Tommy stood at the side of Nick’s chair, intently following the flow of the game.
“Everyday’s a gamble, when you live in New Orleans,” Nick said, peeking at his hidden card on the green baize of the blackjack table as other players received their cards. “Really, I’m no good at this. Blackjack’s the only game I’m comfortable with. Usually I try to stay out of casinos altogether. To paraphrase W. C. Fields, it’s not a game of chance the way
play it. I lose every time.” He’d made sure the dealer heard his half-joking barb.
Tommy put his hands in his pockets and looked down at the carpet.
Whoops. Wrong thing to say
Nick had really stuck his foot in his mouth. The last thing the guy needed was the Katogoula tribe’s newly hired genealogist talking down casinos and gambling—which would soon no doubt be paying his fee. And, of course, it couldn’t have been pleasant to have a brother killed, and then to be questioned by the local sheriff as, if not a declared suspect, a “person of interest,” in the way cops put it, so diplomatically and falsely.
Nick had heard about the peculiar murder of Tommy’s brother, Carl, from Chief Claude, before Tommy arrived at the casino.
No wonder he’s touchier than a moody teenager
Nick’s dealer was a young woman with gingerbread skin and jet black hair in bangs. He’d been flirting with her and was under the delusion that he was making some progress.
“Maybe you should think of this as charity, not gambling,” she said. “Don’t you like helping out a worthy cause?” She dealt cards around the table with beautiful fluid movements, keeping her hands visible for the surveillance cameras hidden in tinted hemispheres on the ceiling and for the stern Vegas pit bosses cruising the aisles. “We’re just one big happy family here, sir.”
“If you say so,” Nick replied. “But I’ve never had a relative pick my pocket before. Hit me.”
Busted again, over twenty-one.
Chief Claude had given him a twenty-five dollar credit; within an hour he’d lost that and twenty of his own. Now nearly out of chips, he was more eager than ever to tackle the job he’d been hired to do: helping Tommy’s tribe sort out the dozens of requests for enrollment that were coming in as a result of the federal recognition. Lots of people wanted a seat on the gravy train.
Proving individual Indian descent was one thing, difficult enough even in the most clear-cut cases; but proving the heritage of a whole tribe of individuals whose collective history had been mostly forgotten . . .
Well, we’re talking BIG genealogical bucks
The thought brought a slight smile to Nick’s face, despite his losses. Since he was going to be rolling in cash soon, he blithely shoved the last of his chips forward.
The dealer gave Nick a queen on top and a ten face down, “in the hole.” A strong hand—twenty. He motioned that he would stand with these. She had a six of hearts showing. When she flipped her hole card, Nick saw a ten of hearts.
“Dealer must draw.” She dealt herself a five of hearts. “Twenty-one,” she said with chirpy dispassion. She collected Nick’s chips.
“Great,” Nick said, disgusted. He hopped off his chair. “Tommy, pull me away from her table right now, before I lose any more and have to start calling my losses expenses.”
He waved at the pretty dealer. She smiled back, still dealing. Maybe another heart awaited him in a different kind of game.
“Chief Claude’s office is this way,” Tommy said.
“Yeah, I know where it is. I should have been there fifty dollars ago.”
Tribal Council Chairman Rafe Claude’s quiet office was a welcome haven from the low-level but nerve-racking pinging and dinging that was the sound of millions being made every hour.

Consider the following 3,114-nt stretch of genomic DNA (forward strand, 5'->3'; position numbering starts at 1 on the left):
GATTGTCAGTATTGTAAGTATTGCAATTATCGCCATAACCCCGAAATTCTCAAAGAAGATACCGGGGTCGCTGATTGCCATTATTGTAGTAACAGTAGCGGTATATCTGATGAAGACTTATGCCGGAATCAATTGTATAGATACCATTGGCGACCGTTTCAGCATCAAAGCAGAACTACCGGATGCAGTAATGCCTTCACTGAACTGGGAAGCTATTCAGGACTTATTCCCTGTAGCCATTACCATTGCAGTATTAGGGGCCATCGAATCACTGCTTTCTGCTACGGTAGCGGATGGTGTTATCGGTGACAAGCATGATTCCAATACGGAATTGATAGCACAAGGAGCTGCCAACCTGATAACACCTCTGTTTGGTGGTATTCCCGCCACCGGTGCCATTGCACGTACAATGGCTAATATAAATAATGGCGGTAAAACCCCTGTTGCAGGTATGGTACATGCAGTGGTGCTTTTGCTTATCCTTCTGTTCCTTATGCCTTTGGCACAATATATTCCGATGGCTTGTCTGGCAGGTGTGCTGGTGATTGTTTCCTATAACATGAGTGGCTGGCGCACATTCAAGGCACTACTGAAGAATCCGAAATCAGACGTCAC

Chief Claude had thrown lots of genealogical projects Nick’s way, mainly research for individuals wishing to enroll in the Chitiko-Tiloasha tribe. Two hours earlier, over lunch in his office, the chief had told Nick, “Carl Shawe didn’t die in a hunting accident, like people thought at first. Sheriff Higbee says it was murder, and a real strange one at that.” Tommy had been found wandering delirious in the forest near the crime scene. All he claimed to vaguely remember was being hit by a blowgun dart. The murder weapon was apparently an atlatl—a spear thrower used in ancient times by many American Indian tribes. And the atlatl had belonged to Tommy; he had confirmed that damning fact, even though he couldn’t explain it.
Now the three men sat at the round conference table where Nick and the chief had eaten their corned-beef sandwiches. Pictures of Chief Claude with Louisiana governors and other officials vied for wall space with paintings and drawings of Chitiko-Tiloasha life and history.
The chief had served twice as commissioner of the state Office of Indian Affairs, but he still looked like the man who had spent most of his sixty-four years on the bayous and the marsh of South Louisiana. He was short, stocky, and bowlegged, with tobacco-colored, leathery skin and just enough white hair to form a long ducktail. His facial features were fleshy and elongated, typical of many Chitiko-Tiloasha. He wore a dark-gray three-piece polyester suit, and a bolo tie with a handsome silver-and-turquoise clasp, a sixtieth birthday gift from the tribe. Medallions of beadwork decorated his cowboy boots.
Splendid examples of traditional tribal crafts, some ancient, some modern, lay on tables and shelves and the chief ’s desk, accessible to curious hands. Chief Claude encouraged this kind of direct contact with his tribe’s past. The office was clearly not a personal preserve, but that revered term in the modern Indian lexicon, a public trust.
Chief Claude had told Nick once, “The knowledge of our past is more fragile than these relics. We are not them, but they are us. I want them to be handled, as long as it brings one person closer to our past. If we lose one now and again, so it goes; if we lose the knowledge, we are truly dead.”
A young, pimply waiter with glittering braces on his teeth distributed coffee from a tray.
The chief said to his two guests, “Stu, here, is over at USL studying to be an engineer.”
“UL at Lafayette, Chief Claude,” Stu corrected.